The ability of the farnesyl transferase inhibitor R115777 to act as a cancer therapeutic/preventive agent and to modulate proliferation/apoptosis markers was determined in the methylnitrosourea-induced model of mammary carcinogenesis. Female Sprague-Dawley rats were given methylnitrosourea at 50 days of age. In the prevention study, R115777 (5, 16, or 50 mg/kg body weight/d), beginning 5 days after methylnitrosourea treatment, decreased the formation of mammary cancers by 6%, 42%, and 75%, respectively. Approximately 50% of the mammary cancers that developed had HaRas mutations. Only 1 of 15 tumors that grew out in the presence of R115777 (16 or 50 mg/kg body weight/d) had a HaRas mutation. In the therapeutic study, a surgical biopsy of a mammary cancer was done to determine HaRas status, and growth of the cancer was then followed during treatment of the rat with R115777. Virtually every cancer with a HaRas mutation underwent complete regression within 3 weeks, whereas tumors without a HaRas mutation had variable responses to the inhibitor. Both of these studies implied a high sensitivity of tumors with HaRas mutations to the effects of R115777. In order to understand the preferential susceptibility of tumors with HaRas mutations, rats with a palpable cancer were treated with R115777 for a period of 36 or 96 hours prior to sacrifice, and the proliferation and apoptosis levels in the cancers were determined. The proliferative index was significantly (>85%) decreased in all mammary cancers with HaRas mutations, whereas variable responses were observed in cancers without HaRas mutations. Apoptosis was also measured and a 5-fold increase was observed in HaRas mutant tumors, again with varying responses in the HaRas wild-type cancers. Thus, R115777 was active in the prevention and therapy of these chemically induced mammary cancers, but was strikingly more effective in cancers with HaRas mutations.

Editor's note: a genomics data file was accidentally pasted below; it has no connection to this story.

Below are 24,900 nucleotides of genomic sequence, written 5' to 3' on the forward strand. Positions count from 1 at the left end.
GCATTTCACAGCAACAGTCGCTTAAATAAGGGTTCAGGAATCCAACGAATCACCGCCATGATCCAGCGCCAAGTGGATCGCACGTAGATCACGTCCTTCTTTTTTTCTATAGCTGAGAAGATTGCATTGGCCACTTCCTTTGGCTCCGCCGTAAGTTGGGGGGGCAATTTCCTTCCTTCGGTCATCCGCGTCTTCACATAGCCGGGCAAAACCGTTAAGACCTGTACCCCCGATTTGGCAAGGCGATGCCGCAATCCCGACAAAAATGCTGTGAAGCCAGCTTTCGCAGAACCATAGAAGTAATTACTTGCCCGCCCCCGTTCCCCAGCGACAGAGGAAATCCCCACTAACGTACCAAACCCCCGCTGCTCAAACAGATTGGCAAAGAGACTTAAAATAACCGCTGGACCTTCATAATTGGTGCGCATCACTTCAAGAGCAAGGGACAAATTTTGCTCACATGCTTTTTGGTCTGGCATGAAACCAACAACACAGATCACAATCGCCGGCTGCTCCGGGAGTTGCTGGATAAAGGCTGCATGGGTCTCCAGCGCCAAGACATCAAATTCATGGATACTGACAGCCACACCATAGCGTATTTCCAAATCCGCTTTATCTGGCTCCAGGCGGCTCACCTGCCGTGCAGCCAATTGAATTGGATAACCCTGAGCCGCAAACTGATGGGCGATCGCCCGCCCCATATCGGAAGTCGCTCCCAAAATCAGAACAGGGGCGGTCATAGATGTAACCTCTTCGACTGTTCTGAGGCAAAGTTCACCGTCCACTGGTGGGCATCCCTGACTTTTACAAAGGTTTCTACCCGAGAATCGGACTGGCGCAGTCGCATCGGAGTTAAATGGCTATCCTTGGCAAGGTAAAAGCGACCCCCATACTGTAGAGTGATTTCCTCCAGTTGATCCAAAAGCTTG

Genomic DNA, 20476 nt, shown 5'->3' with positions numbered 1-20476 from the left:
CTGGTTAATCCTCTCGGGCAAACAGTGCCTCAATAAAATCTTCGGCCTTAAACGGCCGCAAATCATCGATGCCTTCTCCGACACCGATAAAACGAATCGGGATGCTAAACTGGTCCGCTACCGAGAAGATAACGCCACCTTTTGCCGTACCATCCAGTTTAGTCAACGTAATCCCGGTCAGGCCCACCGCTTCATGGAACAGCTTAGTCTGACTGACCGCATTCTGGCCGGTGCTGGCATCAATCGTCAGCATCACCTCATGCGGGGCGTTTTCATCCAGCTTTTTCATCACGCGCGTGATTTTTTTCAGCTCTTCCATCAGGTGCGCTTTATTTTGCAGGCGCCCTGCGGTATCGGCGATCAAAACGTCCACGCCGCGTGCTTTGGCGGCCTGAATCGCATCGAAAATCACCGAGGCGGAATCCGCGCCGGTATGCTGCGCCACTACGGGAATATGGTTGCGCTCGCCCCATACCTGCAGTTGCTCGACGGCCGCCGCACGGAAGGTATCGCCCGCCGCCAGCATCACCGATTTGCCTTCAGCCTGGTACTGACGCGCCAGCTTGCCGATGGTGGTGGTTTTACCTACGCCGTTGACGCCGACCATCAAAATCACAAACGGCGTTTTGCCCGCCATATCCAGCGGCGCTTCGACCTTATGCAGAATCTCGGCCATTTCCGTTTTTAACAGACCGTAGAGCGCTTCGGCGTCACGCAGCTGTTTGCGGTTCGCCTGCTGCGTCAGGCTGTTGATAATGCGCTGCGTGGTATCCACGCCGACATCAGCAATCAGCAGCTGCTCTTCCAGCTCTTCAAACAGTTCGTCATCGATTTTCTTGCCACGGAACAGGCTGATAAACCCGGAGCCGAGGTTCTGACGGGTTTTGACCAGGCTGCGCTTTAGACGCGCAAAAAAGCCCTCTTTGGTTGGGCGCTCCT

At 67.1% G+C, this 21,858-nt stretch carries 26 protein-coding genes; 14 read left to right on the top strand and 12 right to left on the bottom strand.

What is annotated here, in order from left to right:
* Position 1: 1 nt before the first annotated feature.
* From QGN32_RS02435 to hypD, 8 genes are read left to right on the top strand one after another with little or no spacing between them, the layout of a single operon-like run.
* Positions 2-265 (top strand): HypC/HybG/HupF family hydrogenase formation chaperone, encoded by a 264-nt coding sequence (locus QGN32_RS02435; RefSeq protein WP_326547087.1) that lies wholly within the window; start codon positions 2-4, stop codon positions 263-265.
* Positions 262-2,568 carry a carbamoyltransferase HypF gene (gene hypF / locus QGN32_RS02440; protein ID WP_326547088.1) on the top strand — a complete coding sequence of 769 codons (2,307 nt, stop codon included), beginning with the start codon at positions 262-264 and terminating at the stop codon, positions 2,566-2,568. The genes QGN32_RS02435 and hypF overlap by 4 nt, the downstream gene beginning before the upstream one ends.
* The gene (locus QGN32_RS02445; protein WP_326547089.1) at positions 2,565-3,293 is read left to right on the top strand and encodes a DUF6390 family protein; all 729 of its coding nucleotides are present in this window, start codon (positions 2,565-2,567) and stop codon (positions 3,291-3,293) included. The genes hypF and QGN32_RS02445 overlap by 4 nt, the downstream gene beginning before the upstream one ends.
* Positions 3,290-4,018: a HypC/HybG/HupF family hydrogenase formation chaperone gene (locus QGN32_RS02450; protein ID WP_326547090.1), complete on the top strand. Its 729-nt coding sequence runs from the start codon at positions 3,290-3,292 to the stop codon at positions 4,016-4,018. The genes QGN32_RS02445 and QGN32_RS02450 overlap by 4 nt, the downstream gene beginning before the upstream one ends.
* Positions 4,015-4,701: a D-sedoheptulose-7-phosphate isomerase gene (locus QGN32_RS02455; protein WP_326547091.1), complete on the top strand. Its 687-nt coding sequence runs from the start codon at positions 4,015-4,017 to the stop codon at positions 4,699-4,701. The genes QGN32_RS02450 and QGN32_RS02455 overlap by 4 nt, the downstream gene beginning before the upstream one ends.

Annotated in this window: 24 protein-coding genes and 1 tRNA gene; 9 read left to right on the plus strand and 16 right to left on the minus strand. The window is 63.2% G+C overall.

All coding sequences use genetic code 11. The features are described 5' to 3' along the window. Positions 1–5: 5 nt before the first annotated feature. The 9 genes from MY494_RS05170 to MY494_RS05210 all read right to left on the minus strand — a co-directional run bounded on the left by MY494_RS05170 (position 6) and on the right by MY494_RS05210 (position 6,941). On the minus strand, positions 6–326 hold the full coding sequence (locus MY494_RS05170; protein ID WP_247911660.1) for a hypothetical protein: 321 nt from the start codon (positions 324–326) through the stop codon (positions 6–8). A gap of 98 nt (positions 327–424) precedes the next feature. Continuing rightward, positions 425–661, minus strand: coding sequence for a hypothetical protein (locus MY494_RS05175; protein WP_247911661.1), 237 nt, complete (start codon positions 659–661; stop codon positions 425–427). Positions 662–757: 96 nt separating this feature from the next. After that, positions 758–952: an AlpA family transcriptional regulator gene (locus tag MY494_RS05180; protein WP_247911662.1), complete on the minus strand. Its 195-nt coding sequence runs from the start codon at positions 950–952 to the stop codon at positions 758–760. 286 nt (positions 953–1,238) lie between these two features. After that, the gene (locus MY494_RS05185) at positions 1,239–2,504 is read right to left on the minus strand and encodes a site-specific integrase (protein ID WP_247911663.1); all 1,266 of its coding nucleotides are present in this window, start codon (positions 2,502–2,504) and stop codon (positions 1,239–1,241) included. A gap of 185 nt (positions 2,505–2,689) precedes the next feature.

ASJC Scopus subject areas
- Cancer Research